Emerging Markets

Monthly Review

Emerging markets (EM) fixed income asset performance was mixed in the month as investors reduced risk on fears of the potential economic impact of the spreading coronavirus. Despite the positive momentum in the recent global economic data, it is likely to deteriorate going forward given the economic disruption to date. It is therefore not surprising U.S. Treasury yields fell, which aided longer-duration/higher-quality assets, and the U.S. dollar strengthened versus EM currencies. In this environment, within the dollar segment, Investment grade assets outpaced high yield and EM domestic debt posted negative performance as currency weakness outweighed local bond returns. Within dollar-denominated debt, return dispersion was wide and skewed to the positive side with only a handful of countries posting negative returns. This was in contrast to domestic debt, where dispersion was wide but returns were more balanced. According to data from JP Morgan, investors started the year by adding to their EM debt allocations, with hard currency strategies gaining twice the assets of local currency strategies. Growth fears weighed on commodity prices, which were broadly weaker, with the exception of gold.3

Outlook

We remain cautious on EM debt in the near term, as the optimism post-US-China Phase 1 deal has proven short-lived, upstaged by the recent coronavirus outbreak. The true impact of the latter remains to be seen, but it is likely to weigh on Chinese growth in 1Q (estimates of downward growth revisions range from 0.2-0.8 percentage points), with spillovers to commodity exporters in EM as well as countries with trade linkages with China. Therefore, most asset classes whose outperformance was predicated on stronger global growth may continue to be challenged in the near term, most notably EMFX and equities, and also HY credit, with high-quality duration likely outperforming. In the medium term, however, experience from previous outbreaks points to V-shaped economic recoveries, which should limit the downside to risk assets in general. Finally, should growth decelerate more sharply, we expect support from central banks.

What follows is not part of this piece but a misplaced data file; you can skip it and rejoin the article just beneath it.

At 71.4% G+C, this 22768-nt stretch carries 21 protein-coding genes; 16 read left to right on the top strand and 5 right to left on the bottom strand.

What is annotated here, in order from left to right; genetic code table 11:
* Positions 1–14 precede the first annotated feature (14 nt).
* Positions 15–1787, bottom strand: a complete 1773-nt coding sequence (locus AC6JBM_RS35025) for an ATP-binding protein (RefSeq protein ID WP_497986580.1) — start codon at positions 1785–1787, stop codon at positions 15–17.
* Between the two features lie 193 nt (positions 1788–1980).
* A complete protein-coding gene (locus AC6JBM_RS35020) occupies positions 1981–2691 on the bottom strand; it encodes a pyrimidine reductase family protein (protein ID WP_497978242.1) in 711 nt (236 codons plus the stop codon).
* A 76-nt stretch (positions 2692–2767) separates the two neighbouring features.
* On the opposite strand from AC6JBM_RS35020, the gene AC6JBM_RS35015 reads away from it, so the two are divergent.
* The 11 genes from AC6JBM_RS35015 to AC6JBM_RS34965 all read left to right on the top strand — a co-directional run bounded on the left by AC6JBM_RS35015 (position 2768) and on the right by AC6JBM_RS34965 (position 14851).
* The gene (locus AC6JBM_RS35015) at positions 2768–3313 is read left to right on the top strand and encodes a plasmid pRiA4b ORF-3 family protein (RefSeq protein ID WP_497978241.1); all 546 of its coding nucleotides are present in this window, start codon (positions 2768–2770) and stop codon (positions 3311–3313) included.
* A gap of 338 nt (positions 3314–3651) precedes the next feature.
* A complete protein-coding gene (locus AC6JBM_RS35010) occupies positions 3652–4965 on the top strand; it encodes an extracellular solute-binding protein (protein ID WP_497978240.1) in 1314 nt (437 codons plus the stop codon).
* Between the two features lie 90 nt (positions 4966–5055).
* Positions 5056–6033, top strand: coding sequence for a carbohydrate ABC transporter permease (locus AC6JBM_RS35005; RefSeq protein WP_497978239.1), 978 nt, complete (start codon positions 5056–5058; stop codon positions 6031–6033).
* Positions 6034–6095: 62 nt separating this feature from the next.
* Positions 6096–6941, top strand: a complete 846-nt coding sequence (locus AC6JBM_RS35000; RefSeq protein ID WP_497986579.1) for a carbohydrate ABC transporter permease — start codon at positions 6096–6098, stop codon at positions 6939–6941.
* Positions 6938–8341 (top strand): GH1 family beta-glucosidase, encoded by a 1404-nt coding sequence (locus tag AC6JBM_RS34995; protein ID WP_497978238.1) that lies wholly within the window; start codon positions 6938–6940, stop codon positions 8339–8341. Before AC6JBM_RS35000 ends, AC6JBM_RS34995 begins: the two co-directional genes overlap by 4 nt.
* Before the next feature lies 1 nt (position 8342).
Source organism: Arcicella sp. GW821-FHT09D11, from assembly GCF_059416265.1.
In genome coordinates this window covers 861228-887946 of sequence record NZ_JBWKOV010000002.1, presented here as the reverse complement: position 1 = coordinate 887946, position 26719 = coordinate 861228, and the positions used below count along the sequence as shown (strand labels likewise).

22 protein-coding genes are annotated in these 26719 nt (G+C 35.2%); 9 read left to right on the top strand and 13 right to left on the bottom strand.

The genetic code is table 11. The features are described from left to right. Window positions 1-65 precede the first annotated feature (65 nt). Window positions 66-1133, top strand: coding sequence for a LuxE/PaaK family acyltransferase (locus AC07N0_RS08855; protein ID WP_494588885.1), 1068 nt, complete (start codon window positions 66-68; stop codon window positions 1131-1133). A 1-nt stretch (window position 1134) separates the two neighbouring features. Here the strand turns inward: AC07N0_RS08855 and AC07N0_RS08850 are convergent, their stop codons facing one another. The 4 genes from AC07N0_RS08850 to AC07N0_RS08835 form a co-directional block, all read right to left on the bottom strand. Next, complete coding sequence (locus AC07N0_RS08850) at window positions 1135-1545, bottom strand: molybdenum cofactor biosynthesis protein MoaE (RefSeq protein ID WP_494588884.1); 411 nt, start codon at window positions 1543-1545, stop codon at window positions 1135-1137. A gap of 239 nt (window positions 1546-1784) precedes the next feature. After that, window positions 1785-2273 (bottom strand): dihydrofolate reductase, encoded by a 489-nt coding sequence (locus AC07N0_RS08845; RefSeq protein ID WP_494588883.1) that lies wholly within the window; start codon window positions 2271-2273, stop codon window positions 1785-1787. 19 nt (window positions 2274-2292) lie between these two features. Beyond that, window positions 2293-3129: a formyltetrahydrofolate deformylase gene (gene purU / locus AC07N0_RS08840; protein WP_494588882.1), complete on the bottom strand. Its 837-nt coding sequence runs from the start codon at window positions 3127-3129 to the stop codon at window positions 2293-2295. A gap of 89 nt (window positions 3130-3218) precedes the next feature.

Credit

Monthly Review

January saw corporate spreads wider in the U.S. and in Europe. The positive key drivers of credit spreads in January were (1) the signing of the US/China “phase one” trade deal (2) Middle East volatility following US/Iran escalation and subsequent de-escalation of risk  (3) macro- economic data that continued to improve at the margin  (4) corporate reporting that to date has exceeded expectations. However, these factors were overwhelmed by the outbreak of the coronavirus.

Outlook

Overall credit markets remain orderly despite increased risk sentiment dominated by the coronavirus. Demand remains strong with new issues oversubscribed and trading well on break. While credit spreads widened in the first month of the year, valuations still remain expensive to long run average. Looking forward we expect 2020 to be a year of two halves with credit initially well supported by the improving economic backdrop, reduced political risk and strong demand with no let-up in the need for yield given the excess liquidity in the system.

Securitized Products

Monthly Review

January looked a lot like 2019 overall in securitized markets, with interest rates rallying and credit spreads continuing to tighten further. Credit-oriented securitized assets performed well during the month, while agency MBS underperformed as lower rates increased prepayment concerns. U.S. real estate and consumer credit conditions remain healthy, with historically low unemployment, rising wages and healthy spending rates, and increasing home sales which are being supported by low mortgage rates.   

Outlook

We remain positive on mortgage and securitized sectors in 2020. Agency MBS has cheapened meaningfully over the past two years and now look attractive on a risk-adjusted relative value basis. Securitized credit opportunities also look attractive as fundamental credit conditions remain very positive for residential and consumer lending markets in both the U.S. and Europe.

 
 

1 Source: Bloomberg Barclays. Data as of January 31, 2020

2 Source: Bloomberg. Data as of January 31, 2020

3 Source: JP Morgan. Data as of January 31, 2020

 

 
 

RISK CONSIDERATIONS